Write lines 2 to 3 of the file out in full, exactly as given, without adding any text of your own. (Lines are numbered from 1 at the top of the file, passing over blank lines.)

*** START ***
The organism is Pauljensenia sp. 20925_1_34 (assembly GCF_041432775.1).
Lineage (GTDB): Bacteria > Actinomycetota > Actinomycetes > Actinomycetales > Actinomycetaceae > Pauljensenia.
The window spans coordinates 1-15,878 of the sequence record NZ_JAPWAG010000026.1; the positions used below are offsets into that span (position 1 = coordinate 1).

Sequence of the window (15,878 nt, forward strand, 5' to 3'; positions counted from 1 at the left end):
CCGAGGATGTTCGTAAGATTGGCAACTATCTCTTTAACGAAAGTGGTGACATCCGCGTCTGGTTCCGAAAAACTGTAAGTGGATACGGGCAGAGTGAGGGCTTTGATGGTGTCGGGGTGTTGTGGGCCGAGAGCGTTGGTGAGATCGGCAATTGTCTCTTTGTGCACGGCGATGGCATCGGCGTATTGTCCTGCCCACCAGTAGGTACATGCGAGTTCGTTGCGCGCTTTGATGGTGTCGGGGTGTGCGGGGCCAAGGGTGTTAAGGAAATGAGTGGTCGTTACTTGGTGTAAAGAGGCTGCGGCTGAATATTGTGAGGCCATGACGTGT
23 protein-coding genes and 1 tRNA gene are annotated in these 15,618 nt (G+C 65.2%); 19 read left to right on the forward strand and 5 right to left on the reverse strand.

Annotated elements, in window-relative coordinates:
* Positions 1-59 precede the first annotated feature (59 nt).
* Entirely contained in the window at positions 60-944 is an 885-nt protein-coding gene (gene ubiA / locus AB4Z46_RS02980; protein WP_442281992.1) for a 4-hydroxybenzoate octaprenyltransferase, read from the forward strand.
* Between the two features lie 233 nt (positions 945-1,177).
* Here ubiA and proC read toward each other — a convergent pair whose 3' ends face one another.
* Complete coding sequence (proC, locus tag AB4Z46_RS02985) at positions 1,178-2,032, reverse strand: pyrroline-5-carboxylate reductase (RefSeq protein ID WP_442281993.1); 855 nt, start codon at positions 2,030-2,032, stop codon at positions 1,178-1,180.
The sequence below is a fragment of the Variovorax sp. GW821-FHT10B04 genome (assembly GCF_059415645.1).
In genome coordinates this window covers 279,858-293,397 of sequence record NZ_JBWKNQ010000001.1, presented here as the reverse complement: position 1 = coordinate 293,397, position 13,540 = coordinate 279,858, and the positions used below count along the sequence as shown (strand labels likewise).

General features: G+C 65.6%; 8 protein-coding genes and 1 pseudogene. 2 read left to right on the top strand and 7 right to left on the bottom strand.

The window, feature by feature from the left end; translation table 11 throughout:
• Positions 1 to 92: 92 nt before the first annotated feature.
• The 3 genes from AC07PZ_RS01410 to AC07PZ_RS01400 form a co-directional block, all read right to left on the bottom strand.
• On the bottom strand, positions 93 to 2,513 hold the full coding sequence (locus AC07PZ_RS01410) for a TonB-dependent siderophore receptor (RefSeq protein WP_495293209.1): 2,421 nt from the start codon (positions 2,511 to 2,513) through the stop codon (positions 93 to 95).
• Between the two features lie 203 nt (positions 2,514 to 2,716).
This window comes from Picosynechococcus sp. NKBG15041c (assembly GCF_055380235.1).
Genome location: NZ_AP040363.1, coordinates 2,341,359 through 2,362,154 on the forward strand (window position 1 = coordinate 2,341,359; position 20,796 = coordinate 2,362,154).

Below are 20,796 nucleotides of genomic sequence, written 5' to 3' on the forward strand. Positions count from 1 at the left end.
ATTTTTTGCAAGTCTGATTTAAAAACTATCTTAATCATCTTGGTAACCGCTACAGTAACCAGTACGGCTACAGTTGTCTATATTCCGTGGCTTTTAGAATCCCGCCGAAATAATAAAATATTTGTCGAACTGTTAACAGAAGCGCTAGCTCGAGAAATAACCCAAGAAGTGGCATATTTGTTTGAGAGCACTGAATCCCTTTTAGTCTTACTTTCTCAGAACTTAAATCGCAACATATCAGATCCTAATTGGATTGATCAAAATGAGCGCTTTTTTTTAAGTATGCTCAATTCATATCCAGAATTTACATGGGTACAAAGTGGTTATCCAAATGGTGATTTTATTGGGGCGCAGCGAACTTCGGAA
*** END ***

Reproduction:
Lineage (GTDB): Bacteria > Actinomycetota > Actinomycetes > Actinomycetales > Actinomycetaceae > Pauljensenia.
The window spans coordinates 1-15,878 of the sequence record NZ_JAPWAG010000026.1; the positions used below are offsets into that span (position 1 = coordinate 1).